S52. Optogenetic Interrogation of Prefrontal-Amygdala Synaptic Development

      Early life experiences critically define cognitive and mental health function throughout life. Childhood and adolescence are the predominant age of onset for the majority of mental disorders, periods in which key brain areas involved in emotional processing, such as medial prefrontal cortex (mPFC) and amygdala, are maturing. Anatomical and morphological changes occur in both these areas during early life; nevertheless, how these changes affect circuit function and its consequences to the onset of mental illness is currently unknown.
      To read this article in full you will need to make a payment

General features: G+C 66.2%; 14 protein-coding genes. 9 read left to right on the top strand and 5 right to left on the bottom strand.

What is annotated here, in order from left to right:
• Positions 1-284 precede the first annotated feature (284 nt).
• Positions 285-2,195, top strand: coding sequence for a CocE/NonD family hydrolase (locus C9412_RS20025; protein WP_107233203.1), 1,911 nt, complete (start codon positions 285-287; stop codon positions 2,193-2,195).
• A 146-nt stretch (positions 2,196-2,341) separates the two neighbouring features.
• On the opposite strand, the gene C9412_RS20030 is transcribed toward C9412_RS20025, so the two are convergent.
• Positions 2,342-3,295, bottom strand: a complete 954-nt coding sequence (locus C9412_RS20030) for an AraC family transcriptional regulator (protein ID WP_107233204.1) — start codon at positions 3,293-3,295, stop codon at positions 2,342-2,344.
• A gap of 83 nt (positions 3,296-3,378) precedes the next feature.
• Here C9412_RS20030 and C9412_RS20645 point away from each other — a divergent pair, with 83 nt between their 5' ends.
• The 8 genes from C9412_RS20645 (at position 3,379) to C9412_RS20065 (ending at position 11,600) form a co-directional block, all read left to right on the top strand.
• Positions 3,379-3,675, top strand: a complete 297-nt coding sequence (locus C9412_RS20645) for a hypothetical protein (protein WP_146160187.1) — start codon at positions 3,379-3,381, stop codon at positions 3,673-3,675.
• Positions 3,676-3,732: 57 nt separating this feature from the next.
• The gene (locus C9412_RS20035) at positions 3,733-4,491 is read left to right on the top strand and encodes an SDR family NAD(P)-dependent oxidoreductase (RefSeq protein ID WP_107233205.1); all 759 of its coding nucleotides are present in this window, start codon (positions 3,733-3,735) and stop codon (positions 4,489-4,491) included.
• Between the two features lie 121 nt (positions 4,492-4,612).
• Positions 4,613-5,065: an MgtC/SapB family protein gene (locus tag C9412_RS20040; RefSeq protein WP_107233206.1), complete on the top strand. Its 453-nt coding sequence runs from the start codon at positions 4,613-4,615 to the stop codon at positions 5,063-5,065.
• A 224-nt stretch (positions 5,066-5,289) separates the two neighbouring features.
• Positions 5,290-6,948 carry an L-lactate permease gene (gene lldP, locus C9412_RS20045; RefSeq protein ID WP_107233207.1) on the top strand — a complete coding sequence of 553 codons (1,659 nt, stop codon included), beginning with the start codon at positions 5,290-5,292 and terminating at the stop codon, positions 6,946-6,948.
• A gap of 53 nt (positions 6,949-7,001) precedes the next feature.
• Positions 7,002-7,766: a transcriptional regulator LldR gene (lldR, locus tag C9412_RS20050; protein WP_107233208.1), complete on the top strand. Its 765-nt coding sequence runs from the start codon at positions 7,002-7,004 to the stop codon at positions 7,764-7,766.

Purchase one-time access:

      Academic & Personal: 24 hour online accessCorporate R&D Professionals: 24 hour online access
      One-time access price info
      • For academic or personal research use, select 'Academic and Personal'
      • For corporate R&D use, select 'Corporate R&D Professionals'


      Subscribe to Biological Psychiatry
      Already a print subscriber? Claim online access
      Already an online subscriber? Sign in
      Institutional Access: Sign in to ScienceDirect